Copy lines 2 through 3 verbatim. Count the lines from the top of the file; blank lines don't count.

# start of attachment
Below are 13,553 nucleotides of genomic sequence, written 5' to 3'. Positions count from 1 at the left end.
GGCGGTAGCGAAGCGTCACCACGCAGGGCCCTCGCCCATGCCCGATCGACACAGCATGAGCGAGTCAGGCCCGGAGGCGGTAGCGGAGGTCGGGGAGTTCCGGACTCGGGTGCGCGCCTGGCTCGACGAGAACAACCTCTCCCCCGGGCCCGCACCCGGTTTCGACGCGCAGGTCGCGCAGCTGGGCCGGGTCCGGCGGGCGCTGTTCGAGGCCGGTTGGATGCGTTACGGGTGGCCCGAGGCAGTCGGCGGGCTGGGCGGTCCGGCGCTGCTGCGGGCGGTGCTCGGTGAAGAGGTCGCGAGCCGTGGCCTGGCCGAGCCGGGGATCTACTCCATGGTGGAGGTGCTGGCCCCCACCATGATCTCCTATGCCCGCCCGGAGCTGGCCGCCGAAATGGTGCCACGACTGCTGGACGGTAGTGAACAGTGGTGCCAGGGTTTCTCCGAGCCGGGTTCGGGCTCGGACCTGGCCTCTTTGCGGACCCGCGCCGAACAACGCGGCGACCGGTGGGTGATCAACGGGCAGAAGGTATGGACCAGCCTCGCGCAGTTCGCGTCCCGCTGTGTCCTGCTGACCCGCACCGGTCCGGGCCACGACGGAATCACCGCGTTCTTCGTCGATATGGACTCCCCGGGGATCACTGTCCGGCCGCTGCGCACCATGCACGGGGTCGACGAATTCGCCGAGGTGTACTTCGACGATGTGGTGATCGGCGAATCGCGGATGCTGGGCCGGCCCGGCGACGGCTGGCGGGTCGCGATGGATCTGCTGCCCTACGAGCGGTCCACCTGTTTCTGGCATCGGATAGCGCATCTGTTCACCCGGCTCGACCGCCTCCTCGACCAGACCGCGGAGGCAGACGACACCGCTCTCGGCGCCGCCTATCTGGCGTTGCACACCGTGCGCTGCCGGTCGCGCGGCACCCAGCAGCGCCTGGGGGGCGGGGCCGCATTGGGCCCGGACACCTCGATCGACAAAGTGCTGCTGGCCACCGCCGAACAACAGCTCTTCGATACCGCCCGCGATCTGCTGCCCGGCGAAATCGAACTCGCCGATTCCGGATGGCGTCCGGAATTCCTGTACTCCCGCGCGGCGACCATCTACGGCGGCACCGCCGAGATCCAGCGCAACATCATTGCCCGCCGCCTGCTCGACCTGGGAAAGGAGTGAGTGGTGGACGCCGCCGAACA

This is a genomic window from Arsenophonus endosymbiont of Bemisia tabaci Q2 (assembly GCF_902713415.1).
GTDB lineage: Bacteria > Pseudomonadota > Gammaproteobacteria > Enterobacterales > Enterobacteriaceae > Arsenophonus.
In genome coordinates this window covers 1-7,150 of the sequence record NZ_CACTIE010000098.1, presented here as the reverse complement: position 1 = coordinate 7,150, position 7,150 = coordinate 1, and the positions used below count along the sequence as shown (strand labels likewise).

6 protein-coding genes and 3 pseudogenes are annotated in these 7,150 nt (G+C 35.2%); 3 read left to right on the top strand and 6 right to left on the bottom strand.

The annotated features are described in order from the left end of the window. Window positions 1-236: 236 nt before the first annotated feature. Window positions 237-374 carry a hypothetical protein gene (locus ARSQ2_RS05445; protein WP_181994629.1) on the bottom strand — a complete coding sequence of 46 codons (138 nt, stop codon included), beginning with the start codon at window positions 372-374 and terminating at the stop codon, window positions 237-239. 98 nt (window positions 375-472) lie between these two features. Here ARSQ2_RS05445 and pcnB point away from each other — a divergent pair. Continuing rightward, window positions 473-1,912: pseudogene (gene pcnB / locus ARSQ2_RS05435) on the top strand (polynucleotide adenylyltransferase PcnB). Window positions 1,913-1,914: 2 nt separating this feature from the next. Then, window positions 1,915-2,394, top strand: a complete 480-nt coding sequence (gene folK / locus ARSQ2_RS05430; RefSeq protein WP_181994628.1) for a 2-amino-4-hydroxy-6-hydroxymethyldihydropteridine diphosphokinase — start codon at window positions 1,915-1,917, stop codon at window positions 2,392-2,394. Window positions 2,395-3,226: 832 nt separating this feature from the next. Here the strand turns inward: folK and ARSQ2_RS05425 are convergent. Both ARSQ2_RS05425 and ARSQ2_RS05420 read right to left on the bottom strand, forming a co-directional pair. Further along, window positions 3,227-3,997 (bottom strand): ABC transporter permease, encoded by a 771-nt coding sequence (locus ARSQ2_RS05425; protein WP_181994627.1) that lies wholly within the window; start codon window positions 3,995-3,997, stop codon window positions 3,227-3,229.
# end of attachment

GGCGGTAGCGAAGCGTCACCACGCAGGGCCCTCGCCCATGCCCGATCGACACAGCATGAGCGAGTCAGGCCCGGAGGCGGTAGCGGAGGTCGGGGAGTTCCGGACTCGGGTGCGCGCCTGGCTCGACGAGAACAACCTCTCCCCCGGGCCCGCACCCGGTTTCGACGCGCAGGTCGCGCAGCTGGGCCGGGTCCGGCGGGCGCTGTTCGAGGCCGGTTGGATGCGTTACGGGTGGCCCGAGGCAGTCGGCGGGCTGGGCGGTCCGGCGCTGCTGCGGGCGGTGCTCGGTGAAGAGGTCGCGAGCCGTGGCCTGGCCGAGCCGGGGATCTACTCCATGGTGGAGGTGCTGGCCCCCACCATGATCTCCTATGCCCGCCCGGAGCTGGCCGCCGAAATGGTGCCACGACTGCTGGACGGTAGTGAACAGTGGTGCCAGGGTTTCTCCGAGCCGGGTTCGGGCTCGGACCTGGCCTCTTTGCGGACCCGCGCCGAACAACGCGGCGACCGGTGGGTGATCAACGGGCAGAAGGTATGGACCAGCCTCGCGCAGTTCGCGTCCCGCTGTGTCCTGCTGACCCGCACCGGTCCGGGCCACGACGGAATCACCGCGTTCTTCGTCGATATGGACTCCCCGGGGATCACTGTCCGGCCGCTGCGCACCATGCACGGGGTCGACGAATTCGCCGAGGTGTACTTCGACGATGTGGTGATCGGCGAATCGCGGATGCTGGGCCGGCCCGGCGACGGCTGGCGGGTCGCGATGGATCTGCTGCCCTACGAGCGGTCCACCTGTTTCTGGCATCGGATAGCGCATCTGTTCACCCGGCTCGACCGCCTCCTCGACCAGACCGCGGAGGCAGACGACACCGCTCTCGGCGCCGCCTATCTGGCGTTGCACACCGTGCGCTGCCGGTCGCGCGGCACCCAGCAGCGCCTGGGGGGCGGGGCCGCATTGGGCCCGGACACCTCGATCGACAAAGTGCTGCTGGCCACCGCCGAACAACAGCTCTTCGATACCGCCCGCGATCTGCTGCCCGGCGAAATCGAACTCGCCGATTCCGGATGGCGTCCGGAATTCCTGTACTCCCGCGCGGCGACCATCTACGGCGGCACCGCCGAGATCCAGCGCAACATCATTGCCCGCCGCCTGCTCGACCTGGGAAAGGAGTGAGTGGTGGACGCCGCCGAACA

This is a genomic window from Arsenophonus endosymbiont of Bemisia tabaci Q2 (assembly GCF_902713415.1).